Blame it on the name?
Anton Affentranger stands with his 1900 6 HP Oriental. Fellow engine collector Rob Skinner is at right.
Manufacturer : Oriental Gas Engine Co., San Francisco, CA
Flywheel diameter: 36 inches
What’s in a name? In the case of Oriental Gas Engine Co. of San Francisco, the name may have meant slow sales and a short existence.
Like many of the short-lived California companies making gas engines around the turn of the century, not much is known about the Oriental Gas Engine Co. other than it was one of many companies based in the Rincon Hill industrial district of San Francisco. According to C.H. Wendel in American Gasoline Engines Since 1872, Volume 2, the company built its first engines around 1895 with Marcellus Graham as proprietor and Edward Corliss.
“There are only six known Orientals,” says Anton Affentranger, Bakersfield, Calif., of his 1900 6 HP example. “In 1903, the company changed hands and the name changed to Corliss Gas Engine Co. There are 17 known examples under that name.” While no one knows for sure why the Oriental name simply didn’t sell, it’s possible a strong anti-Asian sentiment in turn-of-the-century California may have played a role.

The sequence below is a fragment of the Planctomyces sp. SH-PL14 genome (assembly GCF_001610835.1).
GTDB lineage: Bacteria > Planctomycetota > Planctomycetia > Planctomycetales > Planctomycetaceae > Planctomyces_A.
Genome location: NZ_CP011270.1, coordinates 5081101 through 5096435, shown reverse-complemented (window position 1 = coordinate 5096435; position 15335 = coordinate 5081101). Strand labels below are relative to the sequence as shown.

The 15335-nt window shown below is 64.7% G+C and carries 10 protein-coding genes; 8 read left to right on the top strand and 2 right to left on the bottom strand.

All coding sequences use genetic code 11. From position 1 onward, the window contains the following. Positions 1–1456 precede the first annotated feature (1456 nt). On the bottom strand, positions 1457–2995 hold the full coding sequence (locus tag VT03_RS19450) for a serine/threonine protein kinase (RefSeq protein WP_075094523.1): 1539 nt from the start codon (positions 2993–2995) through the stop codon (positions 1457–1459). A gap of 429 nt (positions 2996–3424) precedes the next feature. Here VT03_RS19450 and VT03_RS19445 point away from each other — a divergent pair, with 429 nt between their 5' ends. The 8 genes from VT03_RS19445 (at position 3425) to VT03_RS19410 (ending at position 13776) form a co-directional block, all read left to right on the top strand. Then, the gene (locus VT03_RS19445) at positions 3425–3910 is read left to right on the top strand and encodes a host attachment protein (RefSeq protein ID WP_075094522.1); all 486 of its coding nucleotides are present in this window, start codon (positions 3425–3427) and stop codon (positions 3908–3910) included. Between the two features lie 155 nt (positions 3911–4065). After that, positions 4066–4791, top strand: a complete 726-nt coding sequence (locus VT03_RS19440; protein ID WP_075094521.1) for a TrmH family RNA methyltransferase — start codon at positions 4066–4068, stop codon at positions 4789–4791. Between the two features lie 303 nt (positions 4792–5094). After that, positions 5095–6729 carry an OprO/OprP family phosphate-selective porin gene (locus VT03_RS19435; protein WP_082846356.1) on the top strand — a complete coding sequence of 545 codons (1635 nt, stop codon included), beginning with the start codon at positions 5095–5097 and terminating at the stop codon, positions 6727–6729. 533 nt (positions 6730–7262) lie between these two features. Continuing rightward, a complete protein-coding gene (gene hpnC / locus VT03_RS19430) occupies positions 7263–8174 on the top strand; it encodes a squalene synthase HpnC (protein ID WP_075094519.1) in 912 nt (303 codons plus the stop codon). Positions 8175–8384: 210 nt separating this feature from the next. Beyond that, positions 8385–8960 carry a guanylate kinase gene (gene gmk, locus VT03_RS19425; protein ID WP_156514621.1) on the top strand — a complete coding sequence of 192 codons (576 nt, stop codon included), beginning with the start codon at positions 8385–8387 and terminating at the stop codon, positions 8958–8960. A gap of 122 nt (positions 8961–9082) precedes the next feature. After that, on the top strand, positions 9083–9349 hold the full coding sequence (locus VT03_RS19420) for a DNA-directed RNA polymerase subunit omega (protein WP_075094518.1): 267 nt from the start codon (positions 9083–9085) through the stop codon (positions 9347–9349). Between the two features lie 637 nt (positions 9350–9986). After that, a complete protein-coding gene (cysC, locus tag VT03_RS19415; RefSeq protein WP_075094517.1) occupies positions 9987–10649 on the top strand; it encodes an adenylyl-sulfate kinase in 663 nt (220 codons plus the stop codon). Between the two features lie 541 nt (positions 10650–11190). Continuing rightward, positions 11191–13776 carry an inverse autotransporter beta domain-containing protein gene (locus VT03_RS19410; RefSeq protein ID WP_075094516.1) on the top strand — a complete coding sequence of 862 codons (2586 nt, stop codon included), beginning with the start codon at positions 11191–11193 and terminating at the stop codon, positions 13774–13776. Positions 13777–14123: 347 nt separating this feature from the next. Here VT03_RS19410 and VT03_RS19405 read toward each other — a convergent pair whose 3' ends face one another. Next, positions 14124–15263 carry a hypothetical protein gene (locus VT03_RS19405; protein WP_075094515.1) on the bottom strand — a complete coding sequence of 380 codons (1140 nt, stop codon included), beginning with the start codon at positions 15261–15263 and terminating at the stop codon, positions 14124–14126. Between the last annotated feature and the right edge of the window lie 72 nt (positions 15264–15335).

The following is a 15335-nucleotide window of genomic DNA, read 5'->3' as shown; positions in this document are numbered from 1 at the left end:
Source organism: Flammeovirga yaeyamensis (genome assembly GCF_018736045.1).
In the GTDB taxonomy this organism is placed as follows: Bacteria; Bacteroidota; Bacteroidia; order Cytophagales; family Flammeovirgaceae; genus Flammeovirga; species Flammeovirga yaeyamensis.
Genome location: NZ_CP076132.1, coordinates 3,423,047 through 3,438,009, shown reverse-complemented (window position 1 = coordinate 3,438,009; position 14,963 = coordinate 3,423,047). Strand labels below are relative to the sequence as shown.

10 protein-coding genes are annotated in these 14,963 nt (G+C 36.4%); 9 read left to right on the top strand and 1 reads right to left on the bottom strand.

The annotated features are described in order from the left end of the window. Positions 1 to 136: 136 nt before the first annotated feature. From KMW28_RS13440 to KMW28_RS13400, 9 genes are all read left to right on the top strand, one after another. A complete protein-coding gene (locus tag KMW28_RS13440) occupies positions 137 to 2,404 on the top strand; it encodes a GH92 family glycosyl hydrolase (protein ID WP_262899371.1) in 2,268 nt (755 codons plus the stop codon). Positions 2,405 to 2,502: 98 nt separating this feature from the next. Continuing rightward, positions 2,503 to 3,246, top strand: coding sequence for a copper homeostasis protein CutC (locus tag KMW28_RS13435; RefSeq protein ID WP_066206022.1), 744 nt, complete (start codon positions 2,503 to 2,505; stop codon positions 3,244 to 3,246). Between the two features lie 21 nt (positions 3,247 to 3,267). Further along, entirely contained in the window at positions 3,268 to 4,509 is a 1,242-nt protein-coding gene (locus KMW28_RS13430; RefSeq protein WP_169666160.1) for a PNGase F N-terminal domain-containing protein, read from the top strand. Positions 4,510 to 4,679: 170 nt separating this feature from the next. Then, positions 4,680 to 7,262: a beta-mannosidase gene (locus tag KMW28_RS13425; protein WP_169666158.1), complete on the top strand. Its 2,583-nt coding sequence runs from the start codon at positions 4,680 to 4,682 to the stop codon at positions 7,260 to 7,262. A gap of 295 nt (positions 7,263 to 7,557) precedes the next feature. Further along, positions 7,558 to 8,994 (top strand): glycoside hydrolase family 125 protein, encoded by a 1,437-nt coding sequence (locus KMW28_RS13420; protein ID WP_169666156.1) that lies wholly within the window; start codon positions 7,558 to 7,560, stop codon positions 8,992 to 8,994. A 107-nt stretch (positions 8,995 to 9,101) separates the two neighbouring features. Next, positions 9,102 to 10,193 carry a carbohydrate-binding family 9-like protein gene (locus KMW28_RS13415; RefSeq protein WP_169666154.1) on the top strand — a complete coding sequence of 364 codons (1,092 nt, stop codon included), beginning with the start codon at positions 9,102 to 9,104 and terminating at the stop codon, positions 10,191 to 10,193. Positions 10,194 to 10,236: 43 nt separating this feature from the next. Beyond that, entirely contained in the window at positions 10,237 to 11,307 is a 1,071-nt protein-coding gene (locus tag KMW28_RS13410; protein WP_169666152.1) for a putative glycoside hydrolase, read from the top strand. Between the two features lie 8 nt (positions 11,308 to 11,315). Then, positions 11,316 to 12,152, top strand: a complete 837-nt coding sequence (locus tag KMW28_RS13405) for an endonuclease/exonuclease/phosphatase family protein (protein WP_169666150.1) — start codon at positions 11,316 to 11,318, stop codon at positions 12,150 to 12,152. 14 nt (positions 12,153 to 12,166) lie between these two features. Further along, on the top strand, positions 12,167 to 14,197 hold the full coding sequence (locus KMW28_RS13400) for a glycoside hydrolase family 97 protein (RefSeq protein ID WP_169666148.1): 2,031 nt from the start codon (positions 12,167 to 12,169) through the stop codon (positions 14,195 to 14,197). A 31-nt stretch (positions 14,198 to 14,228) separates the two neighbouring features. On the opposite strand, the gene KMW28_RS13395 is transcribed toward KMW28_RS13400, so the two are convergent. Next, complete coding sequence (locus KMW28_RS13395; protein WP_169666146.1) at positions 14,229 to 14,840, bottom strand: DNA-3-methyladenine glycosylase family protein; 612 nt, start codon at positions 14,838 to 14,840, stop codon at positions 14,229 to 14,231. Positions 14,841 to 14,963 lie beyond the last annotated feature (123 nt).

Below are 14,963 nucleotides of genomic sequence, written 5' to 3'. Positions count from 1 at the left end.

From a technical standpoint, the engine has a very unique feature that distinguishes it from other gas engines of the era. “The governor doesn’t have a spring; it has a weight which pushes a wedge in and out,” says Anton.
Anton’s vertical, tank-cooled Oriental has a 6-inch bore, 8-inch stroke and flywheels 36 inches in diameter.
Contact Anton Affentranger at 3416 Nord Ave, Bakersfield, CA 93314 • (661) 589-9086